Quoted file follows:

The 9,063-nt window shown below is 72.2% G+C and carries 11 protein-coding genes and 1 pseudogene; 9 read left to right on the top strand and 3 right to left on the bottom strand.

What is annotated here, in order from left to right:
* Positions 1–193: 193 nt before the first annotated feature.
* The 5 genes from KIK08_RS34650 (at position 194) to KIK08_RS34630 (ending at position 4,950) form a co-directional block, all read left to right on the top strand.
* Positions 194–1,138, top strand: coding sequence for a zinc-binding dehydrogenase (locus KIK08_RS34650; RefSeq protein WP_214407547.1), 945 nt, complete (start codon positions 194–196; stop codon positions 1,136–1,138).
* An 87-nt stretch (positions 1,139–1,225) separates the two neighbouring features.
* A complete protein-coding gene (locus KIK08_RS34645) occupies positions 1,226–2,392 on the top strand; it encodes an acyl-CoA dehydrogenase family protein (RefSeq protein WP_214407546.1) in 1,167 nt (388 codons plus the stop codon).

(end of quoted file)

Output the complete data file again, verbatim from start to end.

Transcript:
The 9,063-nt window shown below is 72.2% G+C and carries 11 protein-coding genes and 1 pseudogene; 9 read left to right on the top strand and 3 right to left on the bottom strand.

What is annotated here, in order from left to right:
* Positions 1–193: 193 nt before the first annotated feature.
* The 5 genes from KIK08_RS34650 (at position 194) to KIK08_RS34630 (ending at position 4,950) form a co-directional block, all read left to right on the top strand.
* Positions 194–1,138, top strand: coding sequence for a zinc-binding dehydrogenase (locus KIK08_RS34650; RefSeq protein WP_214407547.1), 945 nt, complete (start codon positions 194–196; stop codon positions 1,136–1,138).
* An 87-nt stretch (positions 1,139–1,225) separates the two neighbouring features.
* A complete protein-coding gene (locus KIK08_RS34645) occupies positions 1,226–2,392 on the top strand; it encodes an acyl-CoA dehydrogenase family protein (RefSeq protein WP_214407546.1) in 1,167 nt (388 codons plus the stop codon).